US 3521647 A
Description (OCR text may contain errors)
July 28, 1970 v. s. MERCER HAIR TREATING APPARATUS 2 SheetS Sheet 1 Filed Oct. '11, 1968 INVENTOR.
V ERNA S. MERCER H ER AT TORNEY 2 Sheets-Sheet 2 Filed Oct. 11, 1968 FIG.5
United States Patent "ice 3,521,647 HAIR TREATING APPARATUS Verna S. Mercer, 3331 Heather Lane, Louisville, Ky. 40218 Filed Oct. 11, 1968, Ser. No. 766,778 Int. Cl. A45d 1/00 US. Cl. 132-9 6 Claims ABSTRACT OF THE DISCLOSURE Devices which are described in the prior art for automatically performing various types of work on a persons hair generally include solution applicators within a hood which in some way surrounds the head. Designs of prior art hair washing apparatus have been based on the belief that it is necessary to include variously formed projections or flexible fingers which vibrate to produce a massaging effect during the hair treating operation. It has been found that such an arrangement not only renders the devices complex but also less efficient. By the apparatus provided herein the hair and scalp are effectively shampooed by a mounted oscillatory jet washing action can be as effectively shampooed with the massaging apparatus eliminated.
BACKGROUND OF THE INVENTION This invention in one of its aspects pertains to improvements in apparatus for shampooing the hair and scalp. In another aspect the invention encompasses the application of color rinses, waving lotions, dyeing solutions, neutralizing solutions and the like to the hair.
Devices which are described in the prior art for automatically performing various types of work on a persons hair generally include solution applicators within a hood which in some way surrounds the head. Cooperating with the solution applicators are a liquid supply system and a control circuit. The liquid supply system embraces flow conduits connecting the solution applicators to shampoo liquid reserviors and dispensers, rinse liquid reservoirs and dispensers, and a water supply. The control circuit contains solenoid valves, pumps, automatic thermostats, timing mechanisms and other regulatory equipment for controlling the flow and temperature of desired or required liquids.
An examination of prior art hair treating apparatus reveals two general design types of devices. The more recent patents are directed to shampooing devices wherein a helmet resembling a football helmet is adapted to fit over the head, with a resilient water proof gasket surrounding the skull so that it is completely sealed to prevent leakage of fluid over the face and shoulders. Examples of apparatus using a helmet to confine flow of hair treating fluids to the hair are 3,177,868, 3,044,473, and 2,566,600.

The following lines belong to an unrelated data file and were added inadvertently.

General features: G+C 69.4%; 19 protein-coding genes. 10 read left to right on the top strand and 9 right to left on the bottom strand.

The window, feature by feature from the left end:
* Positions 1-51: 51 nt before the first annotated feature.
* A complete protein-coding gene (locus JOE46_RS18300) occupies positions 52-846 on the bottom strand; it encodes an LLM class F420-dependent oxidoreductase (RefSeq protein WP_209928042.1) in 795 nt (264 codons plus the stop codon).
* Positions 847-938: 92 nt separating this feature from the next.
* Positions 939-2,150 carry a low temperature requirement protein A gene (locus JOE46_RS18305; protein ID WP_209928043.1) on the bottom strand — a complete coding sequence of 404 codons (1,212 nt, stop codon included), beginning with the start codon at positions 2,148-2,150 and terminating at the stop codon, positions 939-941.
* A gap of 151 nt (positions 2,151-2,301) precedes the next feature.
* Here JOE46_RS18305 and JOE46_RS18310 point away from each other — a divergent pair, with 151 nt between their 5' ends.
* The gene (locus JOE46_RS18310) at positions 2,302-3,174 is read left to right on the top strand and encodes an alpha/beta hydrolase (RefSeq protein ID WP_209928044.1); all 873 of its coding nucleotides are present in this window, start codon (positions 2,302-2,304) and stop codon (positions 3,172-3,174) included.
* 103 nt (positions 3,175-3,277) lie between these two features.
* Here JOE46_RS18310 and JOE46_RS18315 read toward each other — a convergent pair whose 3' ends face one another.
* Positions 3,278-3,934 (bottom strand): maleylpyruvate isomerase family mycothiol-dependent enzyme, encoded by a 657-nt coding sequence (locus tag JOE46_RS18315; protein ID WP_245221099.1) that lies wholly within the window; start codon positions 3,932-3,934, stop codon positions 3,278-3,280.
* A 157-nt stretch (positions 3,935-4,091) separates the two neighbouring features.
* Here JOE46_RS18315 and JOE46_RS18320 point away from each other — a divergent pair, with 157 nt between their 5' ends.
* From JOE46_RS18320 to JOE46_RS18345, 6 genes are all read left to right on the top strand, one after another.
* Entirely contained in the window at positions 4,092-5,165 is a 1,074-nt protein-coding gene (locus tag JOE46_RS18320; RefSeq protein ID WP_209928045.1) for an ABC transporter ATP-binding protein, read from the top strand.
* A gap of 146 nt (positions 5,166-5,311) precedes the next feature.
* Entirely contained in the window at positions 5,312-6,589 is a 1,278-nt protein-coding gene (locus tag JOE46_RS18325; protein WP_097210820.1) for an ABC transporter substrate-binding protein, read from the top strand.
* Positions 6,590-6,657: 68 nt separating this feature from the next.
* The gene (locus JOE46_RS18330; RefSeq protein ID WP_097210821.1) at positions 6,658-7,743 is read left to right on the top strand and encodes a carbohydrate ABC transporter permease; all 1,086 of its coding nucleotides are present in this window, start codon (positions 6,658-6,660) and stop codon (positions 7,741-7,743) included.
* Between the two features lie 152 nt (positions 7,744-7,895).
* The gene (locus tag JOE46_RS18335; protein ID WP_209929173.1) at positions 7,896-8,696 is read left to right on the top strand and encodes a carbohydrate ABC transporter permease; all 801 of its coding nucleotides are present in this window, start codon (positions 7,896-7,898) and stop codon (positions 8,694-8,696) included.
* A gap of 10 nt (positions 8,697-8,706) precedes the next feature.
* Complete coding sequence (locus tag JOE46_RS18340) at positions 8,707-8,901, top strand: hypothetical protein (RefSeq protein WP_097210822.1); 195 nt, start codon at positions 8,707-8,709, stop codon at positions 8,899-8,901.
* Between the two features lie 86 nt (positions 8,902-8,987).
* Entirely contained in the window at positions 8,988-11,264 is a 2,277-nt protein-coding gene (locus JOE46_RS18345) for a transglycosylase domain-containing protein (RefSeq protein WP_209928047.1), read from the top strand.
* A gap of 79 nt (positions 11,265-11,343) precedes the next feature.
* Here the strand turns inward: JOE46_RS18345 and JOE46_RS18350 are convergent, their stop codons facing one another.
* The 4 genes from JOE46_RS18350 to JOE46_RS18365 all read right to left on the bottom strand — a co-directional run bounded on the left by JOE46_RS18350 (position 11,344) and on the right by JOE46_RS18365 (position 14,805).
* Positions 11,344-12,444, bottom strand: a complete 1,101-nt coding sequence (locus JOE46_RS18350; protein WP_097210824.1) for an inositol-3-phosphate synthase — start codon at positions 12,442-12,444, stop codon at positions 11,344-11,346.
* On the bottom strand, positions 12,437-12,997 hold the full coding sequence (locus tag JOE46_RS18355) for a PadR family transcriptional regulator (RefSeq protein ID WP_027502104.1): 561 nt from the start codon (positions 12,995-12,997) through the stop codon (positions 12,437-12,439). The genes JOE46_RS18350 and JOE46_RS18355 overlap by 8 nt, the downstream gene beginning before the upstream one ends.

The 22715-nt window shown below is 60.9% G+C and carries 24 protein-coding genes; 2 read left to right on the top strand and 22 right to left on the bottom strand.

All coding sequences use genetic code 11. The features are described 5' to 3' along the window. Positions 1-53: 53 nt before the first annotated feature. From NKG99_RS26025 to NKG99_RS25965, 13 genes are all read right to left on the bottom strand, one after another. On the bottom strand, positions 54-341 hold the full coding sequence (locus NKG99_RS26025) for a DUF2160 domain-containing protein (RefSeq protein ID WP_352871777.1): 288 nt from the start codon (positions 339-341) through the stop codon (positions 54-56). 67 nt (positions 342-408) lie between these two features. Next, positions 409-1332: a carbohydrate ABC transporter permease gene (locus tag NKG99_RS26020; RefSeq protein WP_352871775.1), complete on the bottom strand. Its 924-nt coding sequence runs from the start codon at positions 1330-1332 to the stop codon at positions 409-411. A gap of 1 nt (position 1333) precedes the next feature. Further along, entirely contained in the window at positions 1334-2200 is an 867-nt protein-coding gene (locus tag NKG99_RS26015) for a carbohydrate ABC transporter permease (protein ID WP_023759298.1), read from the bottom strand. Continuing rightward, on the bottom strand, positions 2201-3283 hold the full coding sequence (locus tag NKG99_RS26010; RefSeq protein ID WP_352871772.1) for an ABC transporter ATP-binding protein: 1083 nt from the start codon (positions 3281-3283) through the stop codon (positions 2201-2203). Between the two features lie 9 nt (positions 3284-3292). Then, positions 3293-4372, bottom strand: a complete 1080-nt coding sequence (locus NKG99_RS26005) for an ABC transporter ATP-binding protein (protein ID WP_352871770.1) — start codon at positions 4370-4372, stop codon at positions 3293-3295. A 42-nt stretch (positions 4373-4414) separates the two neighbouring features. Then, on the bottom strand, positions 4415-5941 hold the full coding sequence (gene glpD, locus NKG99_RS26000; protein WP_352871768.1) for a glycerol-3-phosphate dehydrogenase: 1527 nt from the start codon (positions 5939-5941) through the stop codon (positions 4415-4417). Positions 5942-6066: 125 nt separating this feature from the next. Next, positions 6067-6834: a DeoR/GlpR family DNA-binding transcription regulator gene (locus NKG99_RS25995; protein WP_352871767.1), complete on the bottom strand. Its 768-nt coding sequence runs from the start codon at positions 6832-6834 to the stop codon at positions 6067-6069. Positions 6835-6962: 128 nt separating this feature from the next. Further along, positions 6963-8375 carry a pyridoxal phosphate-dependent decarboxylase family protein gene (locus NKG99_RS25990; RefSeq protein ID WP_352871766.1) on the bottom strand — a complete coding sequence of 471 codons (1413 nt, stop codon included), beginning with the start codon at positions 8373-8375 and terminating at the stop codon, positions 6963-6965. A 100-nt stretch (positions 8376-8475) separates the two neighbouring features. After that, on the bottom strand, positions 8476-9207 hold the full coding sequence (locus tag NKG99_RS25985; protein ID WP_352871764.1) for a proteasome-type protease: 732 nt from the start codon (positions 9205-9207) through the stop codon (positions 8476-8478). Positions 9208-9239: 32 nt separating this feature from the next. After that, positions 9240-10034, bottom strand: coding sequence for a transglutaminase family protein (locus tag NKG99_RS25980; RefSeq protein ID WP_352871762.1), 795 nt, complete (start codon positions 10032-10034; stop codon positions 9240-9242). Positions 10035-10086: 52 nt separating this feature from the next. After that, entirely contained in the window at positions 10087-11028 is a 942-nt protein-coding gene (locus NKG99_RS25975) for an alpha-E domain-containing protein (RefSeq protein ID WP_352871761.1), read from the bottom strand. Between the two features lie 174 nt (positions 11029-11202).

The earlier hair shampooing apparatus are illustrated in 2,854,970 and 2,854,969. In this type of apparatus sprays are disposed in a housing having an opening at the front end thereof to receive the neck of the person whose hair is being shampooed. The cover has a complimentary opening provided with a gasket fitting about the neck, face, and forehead with the face up, outside the housing.
It is evident that various shampooing devices are known in the art. Nevertheless none of these devices has attained any significant degree of commercial success, even in view of an unsatisfied demand created by the various tiring manual operations. Consequently, to my knowledge, prior art efforts to provide hair treating apparatus which is fully automatic have not been completely satisfactory. Insofar as I am aware the designs of prior hair washing apparatus, whether the helmet type or the housing type, were based on the belief that it was neces- 3,521,647 Patented July 28, 1970 sary to accompany the application of shampoo liquids with variously formed projections or flexible fingers which produce a scalp massaging effect. Such massaging tips, or fingers, being against the head, dictate that the applicators either feed into the massaging units, or at least be integral with the units and hence very close to the head. For this reason the later types of shampooing devices have been installed in helmets. Even in 2,854,969 the head rests on and fits between applicators. It has been found that such an arrangement not only renders the devices more complex, but also less efficient.
SUMMARY OFTHE INVENTION This invention pertains to improvements in shampooing apparatus of the general type utilizing a plastic or metal housing having a cover portion surrounding the face. It has been found that the hair and scalp can be just as effectively shampooed with the massaging apparatus eliminated and replaced by the nozzle assembly contemplated herein if actuating means are provided operating the nozzle assembly in such a manner that a spray band formed by the nozzles progresses back and forth across the scalp from the forehead to the neck and if the pressure is adjusted to the length or thickness of the hair being washed.
DETAILED DESCRIPTION OF THE INVENTION In one of its aspects the shampooing apparatus contemplated herein will be used with a reclining chair or the like, the person whose hair is being treated being in the supine position. In another of its aspects the housing is so constructed that a person can be in an almost vertical position with the head tilted back. In actuality the invention is based on a nozzle assembly permitting the hair to fall freely. Accordingly whatever type of housing encases the apparatus it is so designed that the hair may dangle unobstructedly.
According to the practice of this invention a nozzle assembly is provided in which a series of nozzles is disposed within the housing in one or more arcs spaced a sufficient distance from the head to avoid entanglement with hair. The arc on which the nozzles are arranged is of sufiicient length so that the nozzles are directed to the scalp from one side of the head to the opposite side. The arc is positioned so that each nozzle directs its flow to an area of the scalp next to the spray of the adjacent nozzle in that arc to form the band of spray transversely across the scalp.
The housing, the arrangement of the nozzle assembly, the operation of the device, and other features of the invention will, perhaps, best be understood by reference to the accompanying drawings.